In 1 Chronicles, it is shown that prayer provides the trust necessary to do incredible things for God. The chronicler writes that “when they prevailed over them, the Hagrites and all who were with them were given into their hands, for they cried out to God in the battle, and he granted their urgent plea because they trusted in him” (1 Chronicles 5:20). Their victory came by the trust that they held in God, but it was a trust that moved the Reubenites, Gadites, and the half-tribe of Manasseh (1 Chronicles 5:18) to serve. James also notes that the “prayer of faith will save the one who is sick, and the Lord will raise him up. And if he has committed sins, he will be forgiven. Therefore, confess your sins to one another and pray for one another, that you may be healed. The prayer of a righteous person has great power as it is working” (James 5:15-16). Note two important elements in the preceding passage. First, prayer was based on one’s trust in God. Second, the faith of the praying persons lead the people to action. Thus, a faithful prayer life provides one with the trust in God to serve.
Prayer provides encouragement to serve.
Luke notes that the Lord “said to Paul one night in a vision, ‘Do not be afraid, but go on speaking and do not be silent, for I am with you, and no one will attack you to harm you, for I have many in this city who are my people” (Acts 18:9-10). Because Paul was a man of prayer, God spoke to Paul and provided him with encouragement to go and serve. This encouragement may also address the change of mind that takes place in the person of faith. When a person commits him or herself to prayer, God begins to change the mindset of the person (Romans 12:2). The person of faith begins to see people the way God sees them. This will move the person of faith to action in order to “learn to do good; seek justice, correct oppression; bring justice to the fatherless, plead the widow’s cause” (Isaiah 1:17).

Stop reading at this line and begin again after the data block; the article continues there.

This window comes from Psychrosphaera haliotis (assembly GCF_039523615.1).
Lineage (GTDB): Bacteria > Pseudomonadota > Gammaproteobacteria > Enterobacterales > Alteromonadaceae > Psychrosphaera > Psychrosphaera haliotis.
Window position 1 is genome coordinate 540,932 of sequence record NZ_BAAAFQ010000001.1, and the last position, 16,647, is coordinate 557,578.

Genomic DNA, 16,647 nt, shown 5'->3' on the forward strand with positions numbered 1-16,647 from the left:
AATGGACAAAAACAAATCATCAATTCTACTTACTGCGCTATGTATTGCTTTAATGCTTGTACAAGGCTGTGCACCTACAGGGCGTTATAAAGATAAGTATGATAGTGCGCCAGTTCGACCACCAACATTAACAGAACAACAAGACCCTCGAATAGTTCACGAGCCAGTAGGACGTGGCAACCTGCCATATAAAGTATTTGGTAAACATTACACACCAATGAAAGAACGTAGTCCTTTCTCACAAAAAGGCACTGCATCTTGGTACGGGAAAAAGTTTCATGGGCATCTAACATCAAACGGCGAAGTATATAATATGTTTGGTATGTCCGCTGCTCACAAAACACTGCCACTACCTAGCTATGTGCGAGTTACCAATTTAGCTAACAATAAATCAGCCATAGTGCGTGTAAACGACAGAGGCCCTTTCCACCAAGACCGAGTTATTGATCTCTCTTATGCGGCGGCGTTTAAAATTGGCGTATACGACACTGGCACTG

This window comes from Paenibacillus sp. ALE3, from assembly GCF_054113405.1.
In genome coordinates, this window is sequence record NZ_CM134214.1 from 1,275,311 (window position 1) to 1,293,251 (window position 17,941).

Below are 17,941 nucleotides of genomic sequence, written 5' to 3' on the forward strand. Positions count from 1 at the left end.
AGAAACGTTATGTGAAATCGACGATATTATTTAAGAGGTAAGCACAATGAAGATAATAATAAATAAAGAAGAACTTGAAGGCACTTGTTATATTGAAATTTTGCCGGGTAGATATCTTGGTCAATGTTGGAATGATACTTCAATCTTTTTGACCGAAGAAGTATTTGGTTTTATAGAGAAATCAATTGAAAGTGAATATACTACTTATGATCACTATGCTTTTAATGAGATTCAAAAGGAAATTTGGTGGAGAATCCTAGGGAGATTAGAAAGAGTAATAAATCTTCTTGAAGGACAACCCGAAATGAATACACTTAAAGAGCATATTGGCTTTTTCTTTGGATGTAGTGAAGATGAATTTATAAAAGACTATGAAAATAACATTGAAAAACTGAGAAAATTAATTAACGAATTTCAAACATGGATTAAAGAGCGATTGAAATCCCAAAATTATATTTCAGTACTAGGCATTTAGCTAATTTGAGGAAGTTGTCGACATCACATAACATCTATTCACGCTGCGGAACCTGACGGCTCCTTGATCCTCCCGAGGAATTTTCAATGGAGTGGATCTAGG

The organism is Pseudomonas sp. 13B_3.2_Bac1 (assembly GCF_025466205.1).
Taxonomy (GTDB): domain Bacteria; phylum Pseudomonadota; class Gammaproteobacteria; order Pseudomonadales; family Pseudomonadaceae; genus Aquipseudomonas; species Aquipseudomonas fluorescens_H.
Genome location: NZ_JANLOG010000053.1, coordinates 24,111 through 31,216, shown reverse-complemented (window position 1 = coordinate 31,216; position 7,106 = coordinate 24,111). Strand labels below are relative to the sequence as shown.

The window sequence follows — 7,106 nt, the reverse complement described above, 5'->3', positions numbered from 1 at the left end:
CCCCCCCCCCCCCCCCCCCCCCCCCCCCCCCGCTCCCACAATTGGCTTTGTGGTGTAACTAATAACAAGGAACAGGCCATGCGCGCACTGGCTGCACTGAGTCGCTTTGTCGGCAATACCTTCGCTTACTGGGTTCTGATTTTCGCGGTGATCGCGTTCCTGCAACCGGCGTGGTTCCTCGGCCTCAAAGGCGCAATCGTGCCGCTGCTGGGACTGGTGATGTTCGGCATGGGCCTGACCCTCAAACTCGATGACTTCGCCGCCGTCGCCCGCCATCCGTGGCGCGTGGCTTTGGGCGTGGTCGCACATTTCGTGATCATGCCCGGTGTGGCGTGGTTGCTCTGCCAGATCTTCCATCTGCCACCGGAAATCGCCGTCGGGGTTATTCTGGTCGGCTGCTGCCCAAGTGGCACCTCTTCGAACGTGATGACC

Prayer provides direction to serve.
People often want to see action. They want to see results. “Do something! Anything!” Such is the mindset of many. However, it is easy for a person to move in the wrong direction if they are not careful. When speaking of cutting wood for a construction project, my grandpa always advised, “Measure twice, cut once.” This means that a person needs to make sure that what they are doing is correct before taking action. Prayer provides direction. Luke notes that “the Spirit said to Philip, ‘Go over and join this chariot’” (Acts 8:29). Why? An Ethiopian eunuch was contemplating the meaning of Isaiah 53:7, 8. Philip was able to lead the eunuch to a saving faith in Christ. Why? It was because Philip was led by the Holy Spirit in the right direction. The Scriptures warn that “where there is no vision, the people are unrestrained” (Proverbs 29:18, NASB). Thus, prayer provides us insight and direction as the Holy Spirit leads us. In stark contrast, a lack of prayer may lead one to “quench the Spirit” (1 Thessalonians 5:19).
Prayer provides empowerment to serve.
Prayer is essential, in fact critical, if one is to see anything great accomplished. Why? It is because God provides empowerment to the believer to serve in extraordinary ways. Paul notes that “you did not receive the spirit of slavery to fall back into fear, but you have received the Spirit of adoption as sons, by whom we cry, ‘Abba! Father!’ The Spirit himself bears witness with our spirit that we are children of God, and if children, then heirs—heirs of God and fellow heirs with Christ, provided we suffer with him in order that we may also be glorified with him” (Romans 8:15-16).